Did ancient animals cause a mass extinction?
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WASHINGTON — For markers of a mass extinction, the fossils dug up from the Namibian soil are not very impressive. The few animals caught in the rock are ribbon-shaped and worm-like. Many are nothing but impressions in 540-million-year-old sea bed muck, tunnels left behind by burrowing creatures whose soft bodies were not preserved. Others are small craters that erupt out of the ancient sand like exploded zits.
The scientists studying these fossil traces say the indentations could not have been left by bubbling gas -- where gas would leave a pointed impression like a volcano, these holes are concave -- but are where predatory sea anemones once anchored themselves to the sea floor.
If this fossil trove had a theme, it would be death.
Or, more specifically, eating and out-competing. Despite their mundane appearance, the fossils represent a clash between two worlds. It is one of the few places on the planet where animal remains representing the end of the Ediacaran period and those at the beginning of the Cambrian age coexist.
The scientists believe the fossils are convincing evidence this overlap resulted in one of the earliest mass extinctions — if not the first among animals. (Perhaps only the Great Oxygenation Event had previously thrown the planet's organisms into such biological turmoil, when bacteria struggled to live in a more oxygen-rich world.) Unlike the extinction that deep-sixed the dinosaurs, with an asteroid as wide as New Jersey or a volcanic salvo or possibly a combination thereof, these were living things simply taking their hungry course.
To the Ediacaran critters, what happened 540 million years ago was disaster. To the Cambrian animals, as a team of scientists argue recently in the journal Palaeogeography, Palaeoclimatology, Palaeoecology, it was just lunchtime.
The older Ediacaran animals were some of the first multicellular organisms to live on Earth. And they were utterly weird. Appearing around 600 million years ago, the Ediacaran creatures stuck around for 60 million years. Little more than pipes or fleshy bags glued to the sea floor, the majority of these animals could not move. (It is an unusual way of life, but one that persists today in animals like adult coral.) Paleontologists say the Ediacaran animals looked like fronds, tubes, Frisbees or even lumpy mattresses.
The diversity of animals found in the Cambrian period, which began around 540 million years ago, coinciding with the Ediacaran end, is famously described in terms of an explosion. The result was a more familiar zoo. Among the arrivals were animals with backbones, insect ancestors, jellyfish, mollusks, and anemones.
Simon Darroch, an environmental scientist and expert on mass extinctions at Vanderbilt University in Nashville, describes the new creatures as ecosystem engineers. They were capable of manipulating the environment in ways the mattress-like Ediacarans could not.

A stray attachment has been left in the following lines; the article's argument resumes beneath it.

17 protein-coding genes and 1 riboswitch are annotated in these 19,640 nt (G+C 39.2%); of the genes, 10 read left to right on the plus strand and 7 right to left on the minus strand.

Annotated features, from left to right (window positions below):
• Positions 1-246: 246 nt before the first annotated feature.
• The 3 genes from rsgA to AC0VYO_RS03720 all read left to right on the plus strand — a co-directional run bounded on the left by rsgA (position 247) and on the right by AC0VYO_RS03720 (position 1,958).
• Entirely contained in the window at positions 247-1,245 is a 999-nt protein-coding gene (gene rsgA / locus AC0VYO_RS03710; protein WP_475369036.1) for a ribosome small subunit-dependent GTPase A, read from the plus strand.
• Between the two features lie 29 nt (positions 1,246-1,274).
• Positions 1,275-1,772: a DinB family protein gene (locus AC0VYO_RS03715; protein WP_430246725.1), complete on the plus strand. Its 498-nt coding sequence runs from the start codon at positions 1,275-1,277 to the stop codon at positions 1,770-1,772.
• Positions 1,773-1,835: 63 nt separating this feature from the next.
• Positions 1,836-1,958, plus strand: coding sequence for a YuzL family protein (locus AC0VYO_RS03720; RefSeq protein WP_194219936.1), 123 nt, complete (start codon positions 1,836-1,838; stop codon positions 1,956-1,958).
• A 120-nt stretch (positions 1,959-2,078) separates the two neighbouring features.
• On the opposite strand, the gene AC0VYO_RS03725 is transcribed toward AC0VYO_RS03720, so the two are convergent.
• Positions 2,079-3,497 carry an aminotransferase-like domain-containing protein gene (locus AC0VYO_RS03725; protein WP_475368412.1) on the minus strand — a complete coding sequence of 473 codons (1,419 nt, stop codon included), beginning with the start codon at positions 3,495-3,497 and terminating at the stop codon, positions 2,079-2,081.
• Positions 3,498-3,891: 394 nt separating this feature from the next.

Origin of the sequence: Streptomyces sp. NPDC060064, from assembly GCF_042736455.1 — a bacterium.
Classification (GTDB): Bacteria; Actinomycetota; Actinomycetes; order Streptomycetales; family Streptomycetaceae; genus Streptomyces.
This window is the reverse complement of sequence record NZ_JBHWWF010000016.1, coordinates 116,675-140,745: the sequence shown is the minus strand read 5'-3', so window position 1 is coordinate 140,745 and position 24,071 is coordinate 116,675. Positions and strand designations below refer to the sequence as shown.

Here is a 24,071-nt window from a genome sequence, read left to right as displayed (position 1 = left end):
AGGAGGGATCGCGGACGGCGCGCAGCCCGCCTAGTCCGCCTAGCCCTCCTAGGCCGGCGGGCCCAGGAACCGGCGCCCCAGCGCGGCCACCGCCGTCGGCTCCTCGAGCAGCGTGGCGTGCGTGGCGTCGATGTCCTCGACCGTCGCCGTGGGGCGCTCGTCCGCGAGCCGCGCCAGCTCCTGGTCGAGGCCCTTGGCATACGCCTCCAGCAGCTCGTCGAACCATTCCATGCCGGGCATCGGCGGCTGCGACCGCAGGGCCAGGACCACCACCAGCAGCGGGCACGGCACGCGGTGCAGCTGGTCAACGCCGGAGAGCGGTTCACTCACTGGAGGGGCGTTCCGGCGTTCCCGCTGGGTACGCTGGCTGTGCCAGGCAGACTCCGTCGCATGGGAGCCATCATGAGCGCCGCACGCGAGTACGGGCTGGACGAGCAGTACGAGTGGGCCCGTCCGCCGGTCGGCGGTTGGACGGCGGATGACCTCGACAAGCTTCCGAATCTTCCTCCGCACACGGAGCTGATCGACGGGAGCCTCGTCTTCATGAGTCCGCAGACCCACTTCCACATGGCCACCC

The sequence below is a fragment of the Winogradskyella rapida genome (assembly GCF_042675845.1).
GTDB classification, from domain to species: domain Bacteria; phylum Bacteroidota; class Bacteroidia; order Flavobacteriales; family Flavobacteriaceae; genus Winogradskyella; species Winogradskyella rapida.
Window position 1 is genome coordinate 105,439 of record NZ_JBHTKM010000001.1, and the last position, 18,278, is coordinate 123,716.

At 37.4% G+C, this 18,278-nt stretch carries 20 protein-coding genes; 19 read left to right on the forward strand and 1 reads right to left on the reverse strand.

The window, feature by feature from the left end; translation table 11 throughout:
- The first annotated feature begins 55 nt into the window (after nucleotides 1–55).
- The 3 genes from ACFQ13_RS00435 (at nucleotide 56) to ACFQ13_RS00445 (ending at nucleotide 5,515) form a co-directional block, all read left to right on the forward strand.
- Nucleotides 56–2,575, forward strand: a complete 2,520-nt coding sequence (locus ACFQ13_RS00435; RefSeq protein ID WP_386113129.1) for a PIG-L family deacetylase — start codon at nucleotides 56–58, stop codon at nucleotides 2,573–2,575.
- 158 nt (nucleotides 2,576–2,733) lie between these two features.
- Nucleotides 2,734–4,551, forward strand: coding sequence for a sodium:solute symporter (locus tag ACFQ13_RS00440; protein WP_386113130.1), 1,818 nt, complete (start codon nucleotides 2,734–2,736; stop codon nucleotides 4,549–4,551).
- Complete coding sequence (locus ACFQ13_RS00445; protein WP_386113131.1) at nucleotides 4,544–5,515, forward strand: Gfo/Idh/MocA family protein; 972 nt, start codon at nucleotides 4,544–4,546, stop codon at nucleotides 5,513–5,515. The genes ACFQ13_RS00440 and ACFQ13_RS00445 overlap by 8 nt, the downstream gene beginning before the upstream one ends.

Importantly, many Cambrian animals could move. And they could hunt.
In some places, the fossils show Cambrian critters wrapped around the bottom of the Ediacran frond organisms, said Darroch in a press release.
Even the immobile Cambrian animals likely posed a threat to their neighbors.
''Some of the burrow fossils we've found are usually interpreted as being formed by sea anemones,'' Darroch said, ''which are passive predators that may have preyed upon Ediacaran larvae.''
Determining the cause of an ancient extinction is tricky business. Coexistence is not necessarily evidence one group completely devoured the other, the researchers were clear to point out. In the study, the team of American and Canadian paleontologists also hypothesize that mobile Cambrian animals stirred up nutrients far from the microbial mats on the ocean floor. What once always fell to the seabed could be suspended in a new oceanic ecosystem — one that the Ediacaran animals, fixed in place, could not reach.
''In general, these new fossil sites reveal a snapshot of a very unusual 'transitional' ecosystem existing right before the Cambrian explosion, with the last of the Ediacara [organisms] clinging on for grim death,'' said Darroch, ''just as modern-looking animals are diversifying and starting to realize their potential.''
It reinforces a previous idea held by Darroch and other paleontologists that the Cambrian animals pushed their precursors over the edge by sheer dint of existing.
And in the ancient Namibian rock, Darroch sees an omen for modern times.
Of the mass extinctions throughout history, there are five — the so-called Big Five — that stand out as periods when extinction rates greatly increase. Scientists believe we may be at the beginning of a sixth. If so, humans are to blame.
''The end-Ediacaran extinction shows that the evolution of new behaviors can fundamentally change the entire planet,'' Darroch said, ''and today we humans are the most powerful 'ecosystems engineers' ever known.''